Over the summer, SUNY Oswego criminal justice major Gabrielle Roubanian had an outstanding opportunity to present research to an international conference at Lisbon, Portugal.

Working on research conducted with criminal justice faculty member and mentor Marthinus Koen, Roubanian presented "Management Cops and Street Cops: Making Sense of Changing Times" as part of a panel with Koen at the Law & Society Association (LSA) Conference in July. 

When Koen first offered the opportunity, Roubanian said her response was: “Are you kidding me?”

It represented “the opportunity of a lifetime,” Roubanian said, and while it might have seemed daunting at first, Koen’s support made it achievable.

“He supported me and told me he thought I could do it,” Roubanian recalled. “I thought it was going to be more intimidating than it was. I was confident by what I had done to that point. I was nothing but ecstatic about it and it made me want to keep doing more.”

For the research, Koen had provided some of his previously collected data for Roubanian to analyze, coming from 70 semi-structured interviews collected at a police agency in the Midwest. 

With the help of Koen, Roubanian coded these interviews to see how different police subcultures made sense of changing times. Using a structure on two police cultures from previous studies, she compared "management cops" to "street cops" and found that important differences and similarities existed in how these officers viewed police misconduct, the media, calls for police reforms and public sentiment.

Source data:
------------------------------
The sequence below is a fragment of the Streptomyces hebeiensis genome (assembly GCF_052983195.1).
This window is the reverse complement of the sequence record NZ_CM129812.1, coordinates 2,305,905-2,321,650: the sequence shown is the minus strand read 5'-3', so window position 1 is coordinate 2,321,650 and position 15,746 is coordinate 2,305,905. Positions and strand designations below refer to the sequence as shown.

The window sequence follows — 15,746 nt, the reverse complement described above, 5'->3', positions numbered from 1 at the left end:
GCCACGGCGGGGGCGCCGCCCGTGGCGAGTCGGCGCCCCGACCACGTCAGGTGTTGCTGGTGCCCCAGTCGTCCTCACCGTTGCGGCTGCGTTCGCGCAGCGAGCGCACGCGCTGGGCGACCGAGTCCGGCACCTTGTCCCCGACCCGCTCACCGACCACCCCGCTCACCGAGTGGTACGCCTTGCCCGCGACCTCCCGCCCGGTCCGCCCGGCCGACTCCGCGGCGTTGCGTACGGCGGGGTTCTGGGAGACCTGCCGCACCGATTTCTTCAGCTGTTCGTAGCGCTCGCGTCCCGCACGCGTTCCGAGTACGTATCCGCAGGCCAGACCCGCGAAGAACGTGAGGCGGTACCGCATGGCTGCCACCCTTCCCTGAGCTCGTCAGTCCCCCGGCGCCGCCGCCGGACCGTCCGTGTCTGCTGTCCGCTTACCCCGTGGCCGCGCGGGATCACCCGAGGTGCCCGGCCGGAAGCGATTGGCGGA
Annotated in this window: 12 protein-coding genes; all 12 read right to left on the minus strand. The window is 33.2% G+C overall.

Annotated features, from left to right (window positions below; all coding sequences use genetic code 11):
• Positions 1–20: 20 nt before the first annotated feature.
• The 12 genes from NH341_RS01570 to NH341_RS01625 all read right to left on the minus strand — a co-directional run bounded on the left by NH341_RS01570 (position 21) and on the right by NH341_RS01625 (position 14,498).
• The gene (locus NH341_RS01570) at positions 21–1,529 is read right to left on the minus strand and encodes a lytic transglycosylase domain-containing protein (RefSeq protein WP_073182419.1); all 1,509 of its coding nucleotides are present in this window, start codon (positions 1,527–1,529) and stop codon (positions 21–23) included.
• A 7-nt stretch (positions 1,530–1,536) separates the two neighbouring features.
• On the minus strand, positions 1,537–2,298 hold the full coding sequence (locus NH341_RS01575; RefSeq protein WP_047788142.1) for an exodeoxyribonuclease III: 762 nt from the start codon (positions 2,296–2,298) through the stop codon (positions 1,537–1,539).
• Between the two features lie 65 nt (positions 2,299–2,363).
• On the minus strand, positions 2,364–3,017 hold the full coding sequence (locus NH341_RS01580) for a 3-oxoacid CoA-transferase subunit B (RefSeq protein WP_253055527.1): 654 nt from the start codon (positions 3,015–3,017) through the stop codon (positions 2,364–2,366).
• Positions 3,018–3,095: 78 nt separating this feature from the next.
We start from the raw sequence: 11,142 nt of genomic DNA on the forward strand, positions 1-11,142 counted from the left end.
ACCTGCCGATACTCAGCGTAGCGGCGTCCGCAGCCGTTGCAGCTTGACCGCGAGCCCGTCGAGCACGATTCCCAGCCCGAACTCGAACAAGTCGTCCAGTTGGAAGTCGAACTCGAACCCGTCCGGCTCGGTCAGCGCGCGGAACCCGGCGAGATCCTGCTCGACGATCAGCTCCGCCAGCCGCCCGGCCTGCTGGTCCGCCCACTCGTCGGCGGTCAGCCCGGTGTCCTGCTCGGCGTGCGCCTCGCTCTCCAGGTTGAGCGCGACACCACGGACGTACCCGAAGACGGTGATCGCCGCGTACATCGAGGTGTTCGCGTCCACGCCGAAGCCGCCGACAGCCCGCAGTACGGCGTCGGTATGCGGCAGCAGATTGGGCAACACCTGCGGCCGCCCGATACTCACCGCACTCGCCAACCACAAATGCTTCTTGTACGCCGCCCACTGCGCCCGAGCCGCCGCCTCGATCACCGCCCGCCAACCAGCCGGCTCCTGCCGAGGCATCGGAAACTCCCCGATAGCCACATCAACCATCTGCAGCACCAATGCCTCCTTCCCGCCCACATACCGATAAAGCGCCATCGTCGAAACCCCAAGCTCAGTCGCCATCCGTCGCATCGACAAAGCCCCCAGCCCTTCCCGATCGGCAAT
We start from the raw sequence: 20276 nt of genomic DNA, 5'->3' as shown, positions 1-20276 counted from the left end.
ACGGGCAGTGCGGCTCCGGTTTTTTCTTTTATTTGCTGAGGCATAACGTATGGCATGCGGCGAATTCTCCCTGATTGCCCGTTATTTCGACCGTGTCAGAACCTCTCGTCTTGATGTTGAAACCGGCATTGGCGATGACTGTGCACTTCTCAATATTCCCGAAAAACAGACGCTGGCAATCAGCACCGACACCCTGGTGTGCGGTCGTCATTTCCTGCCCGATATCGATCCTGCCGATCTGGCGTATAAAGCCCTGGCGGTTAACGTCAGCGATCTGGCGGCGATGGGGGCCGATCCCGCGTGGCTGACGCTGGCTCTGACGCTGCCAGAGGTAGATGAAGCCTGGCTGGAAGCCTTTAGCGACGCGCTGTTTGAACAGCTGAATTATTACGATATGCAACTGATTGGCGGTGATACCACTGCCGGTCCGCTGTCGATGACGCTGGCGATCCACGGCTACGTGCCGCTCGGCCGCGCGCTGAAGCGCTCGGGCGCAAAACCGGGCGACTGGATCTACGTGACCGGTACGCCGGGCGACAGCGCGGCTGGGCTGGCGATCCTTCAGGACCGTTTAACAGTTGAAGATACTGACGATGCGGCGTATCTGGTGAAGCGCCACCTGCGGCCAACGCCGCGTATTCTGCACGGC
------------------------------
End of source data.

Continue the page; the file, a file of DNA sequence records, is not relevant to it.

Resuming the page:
“Street cops, from the sergeants on down, deal with people on a daily basis,” Koen explained. “Sometimes they wonder if management has lost touch. I had collected a boatload of interview data in a different city. Gabby separated out responses from the street cops from the management cops. They view changing times differently.”

Koen knew Roubanian as “a great student” from classes, originally shared it to give Roubanian practice coding responses for a different upcoming project, but she found trends in it that appeared noteworthy. 

“Over the course of many months, I did the coding process and started seeing some themes coming out of the data,” Roubanian explained. “I found four major themes, and I was super excited.”

International opportunity

Koen was invited to be on a panel in Lisbon, and when some slots opened up, he offered the opportunity to Roubanian, realizing speakers at this conference were usually people with Ph.Ds. This panel also featured criminal justice and legal scholars from such entities as George Mason University, New York University and the Center for Advancing Correctional Excellence.

“The people in the audience applauded her for being an undergraduate and for doing so well,” Koen said.

Roubanian’s trip to the LSA conference was funded by the college’s David F. Cutler ‘74 Public Justice Excellence Fund

The project will continue as Roubanian focuses this semester on turning this presentation into a co-authored peer-reviewed research article, where she will serve as first author. 

Roubanian said she “fell in love with the school when I came here,” and opportunities like this make the experience better and better.

“I always wanted to do something within the law,” Roubanian said, who also double majors in sociology. “I always was into criminal justice or criminology in general. From the first class, I knew that criminal justice was right for me. I was interested in learning about crime, how we respond to people committing crime, what puts a person into a position to commit crimes and how we present crime.”

The paper and presentation will help Roubanian as she looks at graduate schools, but for her the journey itself has been a joy.

“I really put all my effort into my classes because I genuinely enjoy being there,” Roubanian said. “I love the challenge of not knowing something. I’m just constantly building on everything I like about criminal justice.”